Beginning my New Year~

My new year begins each April 21.

That’s the date of Chuck’s death.

It’s the only new year that carries any meaning for me.

What do I care about January 1? 

April 21 is the day my life incinerated and I was eviscerated.

So it stands to reason, at least in my mind, that this is the day where I look back, and, insofar as I’m able, look ahead.

I knew, to the depths of my heart and soul, and into my bones, that this April 21, just recently passed, is the year where all the energy of my Odyssey of Love, would expand and grow, and it’s already happening.

Since I began my Odyssey of Love, just weeks after Chuck’s death, I’ve been laying the foundation for…something.

I didn’t know what, and I still don’t know where this is all taking me.

I just know that it’s taking me somewhere big. 

Where big is, I don’t know, and I’m not concerned about where it is.

All I’ve known, since Chuck died, is that it is my responsibility to suit up and show up and let the day unfold. The outcome isn’t up to me.

And I’ve done that. Whether I felt like it or not.

I had to make meaning out of this fucking devastation, or go nuts.

And I realized, very early on, that there ain’t nobody going to do this for me. 

I could have gone to ground. Isolated myself. God, that would have been so easy to do. It’s what my instincts told me to do.

But how could I make meaning out of any of this if I disappeared?

How could I maybe somehow connect to Chuck again, if I disappeared?

So I painted my car and trailer pink and donned my pink clothes and set out to connect with people. Share my story. Listen to theirs. Write about our Love story. Write about my fears and doubts. Write what it’s like to navigate widowhood while towing a trailer around the country, navigating new roads and pushing beyond my comfort zones.

I made myself vulnerable, in spite of the grief and pain.

It wasn’t easily done. It isn’t easily done. I’m just doing it anyways.

And where has it brought me?

It has brought me to a place where, this coming fall, I’m meeting a woman who is a photographer/videographer, in Arizona, who, along with her partner, is teaming up with me to film a documentary about my Odyssey of Love.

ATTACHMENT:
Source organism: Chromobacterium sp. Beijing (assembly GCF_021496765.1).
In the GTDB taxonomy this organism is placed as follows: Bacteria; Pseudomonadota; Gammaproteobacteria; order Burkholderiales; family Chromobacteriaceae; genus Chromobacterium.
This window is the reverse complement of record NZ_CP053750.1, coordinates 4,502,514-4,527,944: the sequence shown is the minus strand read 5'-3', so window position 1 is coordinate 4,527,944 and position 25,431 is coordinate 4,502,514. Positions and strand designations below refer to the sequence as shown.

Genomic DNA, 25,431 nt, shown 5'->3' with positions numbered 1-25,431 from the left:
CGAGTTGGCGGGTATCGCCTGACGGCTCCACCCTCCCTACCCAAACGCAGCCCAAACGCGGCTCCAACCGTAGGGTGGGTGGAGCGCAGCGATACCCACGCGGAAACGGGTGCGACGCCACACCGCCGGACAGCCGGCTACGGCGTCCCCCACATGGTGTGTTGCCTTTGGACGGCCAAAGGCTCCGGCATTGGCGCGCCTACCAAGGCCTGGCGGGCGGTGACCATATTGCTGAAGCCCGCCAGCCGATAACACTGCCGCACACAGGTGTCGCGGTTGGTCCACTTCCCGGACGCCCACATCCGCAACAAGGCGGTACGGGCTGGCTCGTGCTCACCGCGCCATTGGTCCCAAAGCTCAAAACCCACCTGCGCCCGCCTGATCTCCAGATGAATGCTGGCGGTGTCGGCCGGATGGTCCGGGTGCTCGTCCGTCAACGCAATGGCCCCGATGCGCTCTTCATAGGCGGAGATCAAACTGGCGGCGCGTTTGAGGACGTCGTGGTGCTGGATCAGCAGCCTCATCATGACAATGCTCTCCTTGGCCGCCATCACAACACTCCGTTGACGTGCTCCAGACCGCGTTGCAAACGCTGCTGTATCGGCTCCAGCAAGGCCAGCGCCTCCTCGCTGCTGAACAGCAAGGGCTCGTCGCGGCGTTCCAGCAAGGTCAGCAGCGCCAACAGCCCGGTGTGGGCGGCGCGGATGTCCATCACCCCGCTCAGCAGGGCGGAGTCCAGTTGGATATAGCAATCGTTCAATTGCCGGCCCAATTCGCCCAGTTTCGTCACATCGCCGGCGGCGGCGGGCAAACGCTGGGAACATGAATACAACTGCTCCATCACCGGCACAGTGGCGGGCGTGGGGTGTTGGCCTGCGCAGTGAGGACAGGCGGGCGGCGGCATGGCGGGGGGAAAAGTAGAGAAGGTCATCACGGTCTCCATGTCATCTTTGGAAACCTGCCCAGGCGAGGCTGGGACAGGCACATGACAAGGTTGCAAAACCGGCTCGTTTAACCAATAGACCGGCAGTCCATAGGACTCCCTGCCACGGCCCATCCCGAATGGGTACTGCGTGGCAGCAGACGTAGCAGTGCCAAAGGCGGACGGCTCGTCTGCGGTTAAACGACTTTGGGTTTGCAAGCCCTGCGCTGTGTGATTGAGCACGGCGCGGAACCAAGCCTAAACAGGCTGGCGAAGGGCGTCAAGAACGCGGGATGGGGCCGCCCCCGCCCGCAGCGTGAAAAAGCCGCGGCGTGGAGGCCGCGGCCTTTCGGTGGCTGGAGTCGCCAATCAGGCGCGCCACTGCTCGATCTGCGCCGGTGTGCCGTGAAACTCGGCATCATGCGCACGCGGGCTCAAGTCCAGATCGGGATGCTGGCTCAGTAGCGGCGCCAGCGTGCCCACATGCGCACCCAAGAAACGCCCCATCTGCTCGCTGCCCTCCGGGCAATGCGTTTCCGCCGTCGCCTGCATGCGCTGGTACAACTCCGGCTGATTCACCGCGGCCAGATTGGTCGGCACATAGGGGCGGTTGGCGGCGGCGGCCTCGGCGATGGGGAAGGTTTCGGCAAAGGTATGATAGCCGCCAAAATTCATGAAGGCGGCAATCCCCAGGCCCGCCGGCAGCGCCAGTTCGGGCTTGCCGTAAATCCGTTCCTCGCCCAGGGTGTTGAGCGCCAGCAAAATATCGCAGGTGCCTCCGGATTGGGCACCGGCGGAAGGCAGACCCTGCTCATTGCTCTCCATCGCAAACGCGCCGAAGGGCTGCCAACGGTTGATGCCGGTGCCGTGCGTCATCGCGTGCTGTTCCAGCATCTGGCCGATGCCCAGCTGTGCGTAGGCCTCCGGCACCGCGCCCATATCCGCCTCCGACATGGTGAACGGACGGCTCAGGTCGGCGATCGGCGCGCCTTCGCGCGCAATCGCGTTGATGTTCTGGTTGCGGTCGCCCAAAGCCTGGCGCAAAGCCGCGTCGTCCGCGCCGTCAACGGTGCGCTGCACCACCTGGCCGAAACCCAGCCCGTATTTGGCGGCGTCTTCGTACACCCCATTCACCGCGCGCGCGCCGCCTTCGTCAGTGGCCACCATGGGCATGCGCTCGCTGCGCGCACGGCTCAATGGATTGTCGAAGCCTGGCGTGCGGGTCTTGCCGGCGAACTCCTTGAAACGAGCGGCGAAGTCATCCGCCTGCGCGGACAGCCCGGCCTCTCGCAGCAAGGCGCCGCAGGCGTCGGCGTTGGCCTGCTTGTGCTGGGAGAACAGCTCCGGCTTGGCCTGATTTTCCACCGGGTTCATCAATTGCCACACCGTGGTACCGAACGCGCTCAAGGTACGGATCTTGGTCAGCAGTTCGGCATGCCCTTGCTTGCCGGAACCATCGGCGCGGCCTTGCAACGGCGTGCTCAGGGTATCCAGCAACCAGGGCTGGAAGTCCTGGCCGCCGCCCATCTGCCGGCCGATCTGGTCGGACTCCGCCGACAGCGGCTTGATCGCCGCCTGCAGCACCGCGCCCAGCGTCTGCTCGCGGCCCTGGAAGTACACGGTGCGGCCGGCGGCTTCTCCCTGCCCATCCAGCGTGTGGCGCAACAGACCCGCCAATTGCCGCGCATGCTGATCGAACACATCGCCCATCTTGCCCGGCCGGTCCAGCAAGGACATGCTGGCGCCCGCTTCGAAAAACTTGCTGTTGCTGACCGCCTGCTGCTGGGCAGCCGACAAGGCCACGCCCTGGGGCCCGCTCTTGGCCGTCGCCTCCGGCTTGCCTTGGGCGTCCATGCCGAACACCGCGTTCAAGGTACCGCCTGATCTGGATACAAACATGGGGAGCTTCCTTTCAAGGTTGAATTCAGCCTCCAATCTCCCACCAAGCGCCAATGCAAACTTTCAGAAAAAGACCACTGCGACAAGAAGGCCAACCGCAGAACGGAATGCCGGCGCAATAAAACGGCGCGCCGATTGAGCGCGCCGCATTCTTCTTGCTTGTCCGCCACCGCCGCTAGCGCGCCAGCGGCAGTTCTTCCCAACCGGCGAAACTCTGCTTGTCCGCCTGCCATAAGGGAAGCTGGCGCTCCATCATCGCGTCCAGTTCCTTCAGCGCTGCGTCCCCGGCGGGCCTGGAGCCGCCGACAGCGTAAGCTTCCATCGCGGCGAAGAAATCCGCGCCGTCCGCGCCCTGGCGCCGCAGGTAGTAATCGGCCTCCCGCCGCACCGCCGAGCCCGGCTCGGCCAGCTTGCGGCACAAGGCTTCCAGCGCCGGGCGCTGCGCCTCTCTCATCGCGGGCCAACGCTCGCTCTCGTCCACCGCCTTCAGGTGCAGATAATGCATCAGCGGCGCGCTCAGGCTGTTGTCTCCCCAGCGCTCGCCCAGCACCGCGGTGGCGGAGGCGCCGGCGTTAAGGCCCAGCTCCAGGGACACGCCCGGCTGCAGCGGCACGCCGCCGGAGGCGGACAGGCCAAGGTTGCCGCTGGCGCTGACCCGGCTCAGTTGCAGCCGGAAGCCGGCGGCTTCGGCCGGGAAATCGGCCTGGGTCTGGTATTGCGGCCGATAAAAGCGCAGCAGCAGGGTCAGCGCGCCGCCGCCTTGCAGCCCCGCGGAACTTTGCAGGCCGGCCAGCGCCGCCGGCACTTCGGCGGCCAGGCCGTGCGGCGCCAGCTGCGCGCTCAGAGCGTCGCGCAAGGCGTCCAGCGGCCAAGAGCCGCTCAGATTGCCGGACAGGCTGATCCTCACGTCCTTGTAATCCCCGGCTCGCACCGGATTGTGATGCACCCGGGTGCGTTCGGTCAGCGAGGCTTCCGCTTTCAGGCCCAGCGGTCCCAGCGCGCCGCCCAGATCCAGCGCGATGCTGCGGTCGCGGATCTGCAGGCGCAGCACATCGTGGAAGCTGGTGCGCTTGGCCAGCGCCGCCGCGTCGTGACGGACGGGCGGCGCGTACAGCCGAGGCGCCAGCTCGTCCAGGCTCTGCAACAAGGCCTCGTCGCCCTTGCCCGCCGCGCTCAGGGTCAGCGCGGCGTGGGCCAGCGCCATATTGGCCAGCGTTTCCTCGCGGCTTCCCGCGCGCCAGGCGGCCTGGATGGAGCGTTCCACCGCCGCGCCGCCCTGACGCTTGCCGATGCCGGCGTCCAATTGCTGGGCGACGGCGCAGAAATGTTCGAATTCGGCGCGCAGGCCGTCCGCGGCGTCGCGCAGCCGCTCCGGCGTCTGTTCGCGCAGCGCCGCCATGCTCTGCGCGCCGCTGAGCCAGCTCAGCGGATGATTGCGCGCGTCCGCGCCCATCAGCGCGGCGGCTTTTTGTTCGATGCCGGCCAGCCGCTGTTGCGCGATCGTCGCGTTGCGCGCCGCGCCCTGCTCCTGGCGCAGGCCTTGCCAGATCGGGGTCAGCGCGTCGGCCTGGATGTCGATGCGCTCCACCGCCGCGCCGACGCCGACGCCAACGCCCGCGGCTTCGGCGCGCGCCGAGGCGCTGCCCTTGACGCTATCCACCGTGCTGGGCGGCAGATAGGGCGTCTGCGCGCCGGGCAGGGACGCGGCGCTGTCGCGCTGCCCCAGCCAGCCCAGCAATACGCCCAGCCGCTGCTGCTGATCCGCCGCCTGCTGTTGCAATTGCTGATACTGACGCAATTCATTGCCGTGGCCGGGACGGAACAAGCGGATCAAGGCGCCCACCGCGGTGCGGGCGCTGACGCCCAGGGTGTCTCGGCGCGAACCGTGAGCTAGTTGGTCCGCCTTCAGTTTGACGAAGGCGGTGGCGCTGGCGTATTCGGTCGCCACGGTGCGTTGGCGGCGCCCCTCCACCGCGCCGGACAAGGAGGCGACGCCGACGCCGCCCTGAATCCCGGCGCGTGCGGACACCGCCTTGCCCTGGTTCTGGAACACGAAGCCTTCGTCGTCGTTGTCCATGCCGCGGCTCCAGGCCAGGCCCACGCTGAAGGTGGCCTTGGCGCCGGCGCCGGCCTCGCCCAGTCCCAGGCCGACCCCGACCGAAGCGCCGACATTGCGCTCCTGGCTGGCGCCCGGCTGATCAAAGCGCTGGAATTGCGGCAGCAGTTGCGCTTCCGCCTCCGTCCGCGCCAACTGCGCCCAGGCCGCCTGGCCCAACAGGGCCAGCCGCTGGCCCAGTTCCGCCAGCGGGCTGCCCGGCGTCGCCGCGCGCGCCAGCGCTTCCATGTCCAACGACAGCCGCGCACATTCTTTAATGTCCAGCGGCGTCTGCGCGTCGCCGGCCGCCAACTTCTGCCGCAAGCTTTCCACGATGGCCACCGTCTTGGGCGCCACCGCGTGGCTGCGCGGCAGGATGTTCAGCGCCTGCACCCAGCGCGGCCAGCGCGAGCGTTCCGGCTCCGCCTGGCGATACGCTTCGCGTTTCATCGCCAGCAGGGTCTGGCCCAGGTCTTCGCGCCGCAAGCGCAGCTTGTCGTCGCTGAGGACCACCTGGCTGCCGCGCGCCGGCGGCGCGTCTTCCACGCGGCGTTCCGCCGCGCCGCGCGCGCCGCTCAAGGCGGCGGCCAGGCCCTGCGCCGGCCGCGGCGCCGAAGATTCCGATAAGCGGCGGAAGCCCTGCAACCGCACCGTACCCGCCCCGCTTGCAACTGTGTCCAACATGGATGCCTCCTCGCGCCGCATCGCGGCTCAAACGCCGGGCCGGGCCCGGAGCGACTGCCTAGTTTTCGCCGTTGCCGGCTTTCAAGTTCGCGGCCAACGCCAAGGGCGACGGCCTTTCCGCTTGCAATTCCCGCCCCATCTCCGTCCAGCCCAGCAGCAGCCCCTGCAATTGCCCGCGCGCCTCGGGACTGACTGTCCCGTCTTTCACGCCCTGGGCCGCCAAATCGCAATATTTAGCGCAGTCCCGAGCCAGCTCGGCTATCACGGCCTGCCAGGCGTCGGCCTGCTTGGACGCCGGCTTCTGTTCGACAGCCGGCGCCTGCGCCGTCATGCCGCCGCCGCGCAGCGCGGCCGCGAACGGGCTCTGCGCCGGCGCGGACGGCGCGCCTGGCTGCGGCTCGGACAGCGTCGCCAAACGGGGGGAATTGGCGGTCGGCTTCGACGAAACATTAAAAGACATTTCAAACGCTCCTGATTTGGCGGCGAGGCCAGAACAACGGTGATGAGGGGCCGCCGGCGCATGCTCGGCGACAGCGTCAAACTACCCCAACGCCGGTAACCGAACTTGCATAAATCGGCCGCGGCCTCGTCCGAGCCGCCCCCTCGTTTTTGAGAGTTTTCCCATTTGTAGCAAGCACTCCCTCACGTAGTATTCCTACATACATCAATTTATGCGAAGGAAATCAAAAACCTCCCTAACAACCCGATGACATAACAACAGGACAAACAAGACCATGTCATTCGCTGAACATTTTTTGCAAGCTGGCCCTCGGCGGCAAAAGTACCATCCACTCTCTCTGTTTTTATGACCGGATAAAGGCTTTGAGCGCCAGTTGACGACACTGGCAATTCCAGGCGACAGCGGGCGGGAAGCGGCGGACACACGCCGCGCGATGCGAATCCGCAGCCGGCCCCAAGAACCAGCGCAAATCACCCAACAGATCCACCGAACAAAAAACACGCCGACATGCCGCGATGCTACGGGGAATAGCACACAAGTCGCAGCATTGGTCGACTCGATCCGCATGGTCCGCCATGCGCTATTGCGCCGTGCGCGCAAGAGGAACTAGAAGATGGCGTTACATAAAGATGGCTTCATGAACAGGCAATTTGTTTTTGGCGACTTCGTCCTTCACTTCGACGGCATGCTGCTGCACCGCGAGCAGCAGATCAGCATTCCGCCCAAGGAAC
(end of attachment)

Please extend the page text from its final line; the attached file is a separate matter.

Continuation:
Wait…what?

Yep. We will create a spectacular documentary about all of this that I’ve been doing for the last 6 years. Holy shit, right? I met the exactly right person recently who has the skill, the vision, the magic, to help me translate my story into an epic documentary that I’ll take on the road with me.

I’ve been wanting to do this for…well, forever.

And it’s going to happen.

And it will be fucking epic and you’re going to want to see it.

My rig, PinkMagic, covered with the names of loved ones from around the world, will have a starring role, of course.

I plan on hosting a premiere showing of it and inviting the world.

This is the first time I’ve been excited about anything since Chuck died. 

I’m holy shit excited about this.

The energy around my Odyssey of Love has shifted and is palpable.

It’s time, you know? 

Time for all of what I’ve been creating from the depths of my shattered heart to get out into the world in a bigger way.

It’s my way of reaching my hand back, and out, to anyone else trying to figure out the “now what?” of widowhood.

Maybe someone will see it and think well, she did it. So I can do something too.

In the name of Love. THE most powerful force in the Universe.

Here I am, Chuck. And look what I’m doing with what you left behind for me.

I’m making meaning out of the godawful missingness of you. 

I’m making what we had count for something.

And I’m doing it all…including breathing…in the name of LOVE~

Ignorance Gives Me Writing Material~

A huge shout out to a person no longer in my life, and her partner, for providing material for this blog.

This topic has only arisen a couple of times since I began my Odyssey of Love, and I addressed it then, and will now.  Possibly laying it to rest, now and forever.  Amen.

*I do not write this with angst.  I simply wish to address the issue*

Recently, this person accused me of driving all around the country as if I am on vacation.

Webster’s Dictionary defines vacation as a period spent away from home or business in travel or amusement.

First of all…sigh….

Second of all…sigh followed by raised eyebrow as if to say seriously?

So…I haven’t had a sticks and bricks home since May 29, 2009 when Chuck and I sold it and went on the road together.  My home, now, and since October 2013 has been my T@b trailer.   My home on the road, as it were.